Gyratory Crushers: Misunderstood Maintenance
Make sure maintenance personnel pay close attention to these 10 important areas to keep gyratory crushers in good condition.
By Mark Kennedy
Many producers will experience decreased profit margins, mainly due to the fact that their maintenance team does not fully understand the maintenance requirements of their gyratory crusher. Crushers that are maintained by personnel who do not adequately understand them will eventually suffer from escalating operating costs due to reoccurring problems such as poor productivity, premature component wear, unscheduled repairs, or catastrophic failure.
Cost-effective maintenance techniques begin with workers who are knowledgeable about the maintenance requirements of the equipment to which they are assigned. In the real world, however, the level of equipment knowledge demonstrated by many aggregate plant employees is far too often found to be inadequate.
The following is a list that outlines 10 critically important areas of gyratory crusher maintenance which are misunderstood, improperly performed, or just flat out neglected.
1. Spider bushing clearance
Failure to monitor or maintain proper spider bushing clearance is one of the most neglected maintenance areas. When spider bushing clearances are excessive, the lower journal (mainshaft) will have misalignment with the eccentric bushing, resulting in a cross-corner contact pattern and improper load distribution. This misalignment can lead to a catastrophic failure of the crusher.
Spider bushing clearance should be checked every month, every 500 hours, or at every mantle change, whichever comes first. It is important to note that the spider bushing clearance must be measured at the fulcrum point of the spider bushing bore and while the mainshaft is at its working position. This assures that the most worn area of the mainshaft sleeve is aligned with the fulcrum point of the spider bushing bore. If clearances are found to be out-of-tolerance (excessive), the spider bushing, mainshaft sleeve, or both will need to be replaced.
2. Spider bushing lubrication level
Another common maintenance mistake is the failure to maintain proper spider bushing lubricant level. The crusher mainshaft has both rotary and gyratory motion at slow speed and exerts fairly high pressures on both bearing surfaces, the mainshaft sleeve, and the spider bushing. A lubrication pool is used to lubricate these surfaces. The lubricant is retained in the bearing cavity by a spider bushing seal arrangement. It is important to understand that all spider bushing seals will leak a bit. Since ferrous metals are used in both the mainshaft sleeve and the spider bushing, the lubricant should contain an “extreme-pressure” additive. Proper spider bushing lubricant level is maintained at approximately 1.4 inches above the spider bushing flange. A low lubricant level will lead to rapid spider bushing wear, mainshaft sleeve wear, and, eventually, an eccentric bushing failure.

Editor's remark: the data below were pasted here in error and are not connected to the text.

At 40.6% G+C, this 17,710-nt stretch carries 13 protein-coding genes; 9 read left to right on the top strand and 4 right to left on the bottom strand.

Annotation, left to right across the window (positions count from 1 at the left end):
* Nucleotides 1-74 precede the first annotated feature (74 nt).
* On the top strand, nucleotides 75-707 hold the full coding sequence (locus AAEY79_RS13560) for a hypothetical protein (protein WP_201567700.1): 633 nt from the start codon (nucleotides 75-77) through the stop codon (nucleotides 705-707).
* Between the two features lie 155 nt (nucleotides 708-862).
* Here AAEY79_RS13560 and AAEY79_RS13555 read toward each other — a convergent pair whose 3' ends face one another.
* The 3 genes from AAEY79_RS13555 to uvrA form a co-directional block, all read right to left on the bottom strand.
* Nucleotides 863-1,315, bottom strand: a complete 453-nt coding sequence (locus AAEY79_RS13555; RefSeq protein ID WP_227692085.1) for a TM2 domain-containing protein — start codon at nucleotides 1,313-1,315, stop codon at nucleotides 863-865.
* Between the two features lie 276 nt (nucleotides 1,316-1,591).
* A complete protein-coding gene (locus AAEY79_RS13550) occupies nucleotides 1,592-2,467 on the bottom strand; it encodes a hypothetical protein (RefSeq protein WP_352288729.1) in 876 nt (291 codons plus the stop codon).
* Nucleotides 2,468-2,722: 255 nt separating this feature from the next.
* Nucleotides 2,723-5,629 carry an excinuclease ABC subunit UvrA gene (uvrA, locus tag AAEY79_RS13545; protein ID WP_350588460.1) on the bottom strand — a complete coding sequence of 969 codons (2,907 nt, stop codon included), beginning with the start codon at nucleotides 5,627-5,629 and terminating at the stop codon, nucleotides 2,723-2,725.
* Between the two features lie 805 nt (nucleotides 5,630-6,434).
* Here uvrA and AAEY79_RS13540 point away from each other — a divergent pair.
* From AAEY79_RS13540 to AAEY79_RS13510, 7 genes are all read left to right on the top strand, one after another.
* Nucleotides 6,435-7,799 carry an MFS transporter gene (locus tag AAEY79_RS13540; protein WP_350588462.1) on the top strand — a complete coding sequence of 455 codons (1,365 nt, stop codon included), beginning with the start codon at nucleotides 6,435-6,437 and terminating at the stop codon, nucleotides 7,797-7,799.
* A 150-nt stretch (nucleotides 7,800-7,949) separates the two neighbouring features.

The spider bushing lubricant level should be checked every day on a new crusher to determine the normal leakage trend. After a leakage trend has been established, check the lubricant level periodically to assure that the proper level is being maintained.
3. Balance cylinder nitrogen pressure
Neglecting the balance cylinder is a somewhat common error. Irregularly shaped feed material, large chunks, or tramp in the crushing chamber of the gyratory crusher sometimes force the mainshaft upward in a quick “jumping” action. A single balance cylinder on some units, or multiple balance cylinders on others, is furnished to make the piston follow the mainshaft up when it is raised by jumping and eases the mainshaft down to its original position after the jump ends. The balance cylinder contains both oil and nitrogen gas, which are separated by a sealed piston. After the adjusting system has been bled of air, and with the mainshaft raised hydraulically to its operating position, the balance cylinder is charged with nitrogen gas. It is important to understand that the nitrogen pressure must be measured after the adjusting cylinder system is filled with oil and the mainshaft assembly is supported on a column of oil underneath the piston. Under normal conditions, the nitrogen pre-charge pressure of the balance cylinder is less than the hydraulic oil pressure produced by the weight of the mainshaft assembly, but more than that produced by the weight of the adjusting piston.
Balance cylinder nitrogen pressure should be checked every 30 days of operation.
4. Concave installation
Whether manganese steel sectional concaves or alloyed steel sectional concaves are being used, improper installation is a common occurrence. When installing new concaves, certain steps MUST be accomplished. For instance, vertical spacing between the concaves must not exceed 3/8 inch to 5/8 inch, horizontal spacing between rows or tiers must not exceed 3/8 inch, the top row must be even with the top to 1/4 inch lower, and vertical spacing should alternate between tiers. When using epoxy as a backing material, the back of the concaves and the inside diameter of the top shell must be clean, dry, oil free, and sand blasted down to bare metal. All four landing pads cast into the back of each concave must be in contact with the top shell seating surface. Accomplishing each of these steps ensures that the concaves adhere tightly to the top shell, allowing very little, if any, chance of a concave coming loose during crushing operation.
5. Lubrication system oil cleanliness
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